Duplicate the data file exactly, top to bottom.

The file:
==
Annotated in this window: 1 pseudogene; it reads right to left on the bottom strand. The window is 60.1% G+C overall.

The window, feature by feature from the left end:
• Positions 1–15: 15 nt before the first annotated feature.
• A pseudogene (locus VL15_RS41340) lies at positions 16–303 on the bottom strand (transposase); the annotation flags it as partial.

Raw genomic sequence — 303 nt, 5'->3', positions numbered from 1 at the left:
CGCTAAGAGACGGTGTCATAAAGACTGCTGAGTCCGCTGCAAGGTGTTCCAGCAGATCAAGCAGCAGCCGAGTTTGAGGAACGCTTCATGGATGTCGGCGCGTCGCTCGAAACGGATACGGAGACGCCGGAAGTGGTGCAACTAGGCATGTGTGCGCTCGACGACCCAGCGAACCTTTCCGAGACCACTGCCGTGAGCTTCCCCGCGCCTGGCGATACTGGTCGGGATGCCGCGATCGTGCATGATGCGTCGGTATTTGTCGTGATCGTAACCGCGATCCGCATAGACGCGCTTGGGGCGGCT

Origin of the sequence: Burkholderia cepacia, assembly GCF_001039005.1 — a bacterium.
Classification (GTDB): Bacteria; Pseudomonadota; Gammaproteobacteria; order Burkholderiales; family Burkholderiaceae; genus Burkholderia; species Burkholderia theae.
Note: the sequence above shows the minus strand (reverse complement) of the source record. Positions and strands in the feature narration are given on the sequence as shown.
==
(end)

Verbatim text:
Annotated in this window: 1 pseudogene; it reads right to left on the bottom strand. The window is 60.1% G+C overall.

The window, feature by feature from the left end:
• Positions 1–15: 15 nt before the first annotated feature.
• A pseudogene (locus VL15_RS41340) lies at positions 16–303 on the bottom strand (transposase); the annotation flags it as partial.

Raw genomic sequence — 303 nt, 5'->3', positions numbered from 1 at the left:
CGCTAAGAGACGGTGTCATAAAGACTGCTGAGTCCGCTGCAAGGTGTTCCAGCAGATCAAGCAGCAGCCGAGTTTGAGGAACGCTTCATGGATGTCGGCGCGTCGCTCGAAACGGATACGGAGACGCCGGAAGTGGTGCAACTAGGCATGTGTGCGCTCGACGACCCAGCGAACCTTTCCGAGACCACTGCCGTGAGCTTCCCCGCGCCTGGCGATACTGGTCGGGATGCCGCGATCGTGCATGATGCGTCGGTATTTGTCGTGATCGTAACCGCGATCCGCATAGACGCGCTTGGGGCGGCT

Origin of the sequence: Burkholderia cepacia, assembly GCF_001039005.1 — a bacterium.
Classification (GTDB): Bacteria; Pseudomonadota; Gammaproteobacteria; order Burkholderiales; family Burkholderiaceae; genus Burkholderia; species Burkholderia theae.
Note: the sequence above shows the minus strand (reverse complement) of the source record. Positions and strands in the feature narration are given on the sequence as shown.